My first encounter with a nettle was near the beach in Florida. I was walking barefoot on a gravel road when I stubbed my toe. I jumped on my one good foot, waiting for the stinging to stop…right into a stand of nettles. Despite the fact that I was nearly killed that day, the plant and its ability to protect itself fascinated me.
Nettle hairs are tiny silica tubes filled with venom, like a mythical glass serpent fang. When you brush against them the glass tips break off as they pierce your skin and the venom is released. Despite this gruesome defense tactic, or in some cases because of it, nettles have been used since antiquity for a myriad of reasons, from the medicinal to the magical to the mundane.
In ancient Egypt nettle flogging, called urtication, was used to treat arthritis, lethargy, typhus, and cholera. When the Roman soldiers marched to Britannia with Julius Caesar to kill the Druids, they planted nettles in the cold climate and rubbed it on their extremities to combat their weary muscles and freezing skin. Got a bloody nose? An old European remedy was to put a nettle leaf on the roof of your mouth. Supposedly the venom will coagulate and stop the bleeding!
For those in the magic realm, nettle sprinkled around the house or thrown in the fire wards off danger. A practitioner can hold nettle in her hand to keep ghosts at bay or wear it as an amulet to keep negativity away. If kept with yarrow, nettle can also bring courage.
Nettle fibers have been used for thousands of years to make burial shrouds, sacks, fishing nets and lines, as well as sails and sailing cordage. The strength of nettle fibers is said to rival that of hemp fiber. In World War I, nettle was used as an alternative to cotton during textile shortages. European army uniforms were both woven from and dyed by chlorophyll rich nettles. In Siberia it was used to make paper, in China, a silk like material.
We have all the paper and cotton we need…what’s nettle good for now? Fresh, its a gourmet green, to be used in pesto or spinach pie. Dried, its used to treat anemia, allergies, inflammation, exhaustion and even cabin fever.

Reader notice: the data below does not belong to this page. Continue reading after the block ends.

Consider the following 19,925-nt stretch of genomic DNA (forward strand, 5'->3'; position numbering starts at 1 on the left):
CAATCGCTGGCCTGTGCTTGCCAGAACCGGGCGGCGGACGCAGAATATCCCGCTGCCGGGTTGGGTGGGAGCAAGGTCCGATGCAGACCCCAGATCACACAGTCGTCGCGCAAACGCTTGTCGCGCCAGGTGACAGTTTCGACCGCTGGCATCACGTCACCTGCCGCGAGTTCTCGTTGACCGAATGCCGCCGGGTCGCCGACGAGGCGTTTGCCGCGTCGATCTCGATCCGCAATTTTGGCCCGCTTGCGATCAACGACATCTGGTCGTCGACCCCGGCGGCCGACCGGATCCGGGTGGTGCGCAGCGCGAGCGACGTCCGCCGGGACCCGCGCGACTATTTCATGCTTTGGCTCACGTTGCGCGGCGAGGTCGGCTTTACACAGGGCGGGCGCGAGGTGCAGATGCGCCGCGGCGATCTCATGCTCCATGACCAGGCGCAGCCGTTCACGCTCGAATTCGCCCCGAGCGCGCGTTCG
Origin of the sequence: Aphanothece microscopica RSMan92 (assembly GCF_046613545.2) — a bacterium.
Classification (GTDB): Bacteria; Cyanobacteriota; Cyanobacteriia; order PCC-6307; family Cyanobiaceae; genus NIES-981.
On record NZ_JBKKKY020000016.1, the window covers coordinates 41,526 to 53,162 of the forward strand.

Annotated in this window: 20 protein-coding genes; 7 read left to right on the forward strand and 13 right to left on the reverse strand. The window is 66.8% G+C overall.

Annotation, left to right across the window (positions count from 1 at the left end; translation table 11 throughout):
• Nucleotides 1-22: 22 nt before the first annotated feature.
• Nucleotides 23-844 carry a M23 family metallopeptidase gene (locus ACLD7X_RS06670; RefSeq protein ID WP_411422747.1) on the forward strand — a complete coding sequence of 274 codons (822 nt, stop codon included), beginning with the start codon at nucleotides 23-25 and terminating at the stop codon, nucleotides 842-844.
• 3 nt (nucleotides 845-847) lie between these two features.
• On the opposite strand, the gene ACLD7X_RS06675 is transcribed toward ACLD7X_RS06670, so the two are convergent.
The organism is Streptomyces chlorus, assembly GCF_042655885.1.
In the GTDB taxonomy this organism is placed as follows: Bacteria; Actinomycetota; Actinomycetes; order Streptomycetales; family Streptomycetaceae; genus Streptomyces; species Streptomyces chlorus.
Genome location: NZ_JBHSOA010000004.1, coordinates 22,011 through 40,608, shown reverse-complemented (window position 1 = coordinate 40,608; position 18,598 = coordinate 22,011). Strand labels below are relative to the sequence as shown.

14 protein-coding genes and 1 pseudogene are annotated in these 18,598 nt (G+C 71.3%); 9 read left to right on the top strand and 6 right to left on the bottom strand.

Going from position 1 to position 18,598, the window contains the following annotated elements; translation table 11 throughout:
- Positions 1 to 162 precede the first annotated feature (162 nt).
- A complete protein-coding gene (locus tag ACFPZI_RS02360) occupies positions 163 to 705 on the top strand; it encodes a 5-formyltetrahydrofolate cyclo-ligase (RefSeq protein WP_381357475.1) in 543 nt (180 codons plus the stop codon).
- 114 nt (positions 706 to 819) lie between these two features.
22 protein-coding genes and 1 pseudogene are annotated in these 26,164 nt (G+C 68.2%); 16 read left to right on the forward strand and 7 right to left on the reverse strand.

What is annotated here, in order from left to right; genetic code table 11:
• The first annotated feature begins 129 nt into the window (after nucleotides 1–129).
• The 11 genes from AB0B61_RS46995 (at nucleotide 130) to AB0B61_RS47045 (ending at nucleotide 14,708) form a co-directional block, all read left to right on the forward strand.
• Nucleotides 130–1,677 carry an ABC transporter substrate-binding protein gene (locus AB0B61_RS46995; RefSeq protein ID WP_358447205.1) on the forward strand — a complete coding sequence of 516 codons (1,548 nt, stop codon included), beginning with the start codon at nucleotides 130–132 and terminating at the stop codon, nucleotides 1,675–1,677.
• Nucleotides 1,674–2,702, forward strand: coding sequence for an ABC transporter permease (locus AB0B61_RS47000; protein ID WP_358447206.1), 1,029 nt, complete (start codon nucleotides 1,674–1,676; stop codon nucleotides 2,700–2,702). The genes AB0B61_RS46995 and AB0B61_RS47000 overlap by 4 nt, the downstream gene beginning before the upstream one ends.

Rosemary Gladstar calls it “one of the best all around women’s tonic herbs…one of [her] personal favorites.” Rich in easily digestible iron for the blood, calcium and boron for the bones, selenium, zinc, and sulfur for immune building, and chromium for metabolism, nettles are incredibly good for many systems in our bodies. Susan Weed says that “Nettle smoothly and persistently carries optimum nourishment to every cell in the body, and brings a smile to your face.”
Once you hear all of the fantastic benefits of the mighty nettle, it’s quite easy to understand the old proverb-
Better to be stung by a nettle, than pricked by a rose!
Cultured Nettle Drink
What you need-
- 1-2 cups dried nettle
- 1 tablespoon molasses
- one blue scoop Avellana vegan culture
- a splash of fruit juice
Warm up a mason jar by running it under hot water. Put the two cups of nettle in the jar. Boil around three cups of hot water and pour over the nettles. Stir, cover loosely, and let this mixture cool. Once it’s around room temperature, strain out the nettle, add the molasses, vegan culture, and the fruit juice (you can add plain fruit too, if you prefer). Put this into your fermentation station for 24 hours. Refrigerate and drink!
Studies have shown that culturing foods makes the mineral content more accessible, along with the many benefits that come with eating cultured foods. Since nettles are so high in so many vitamins and minerals, you can be sure to get a good shot of life with this drink!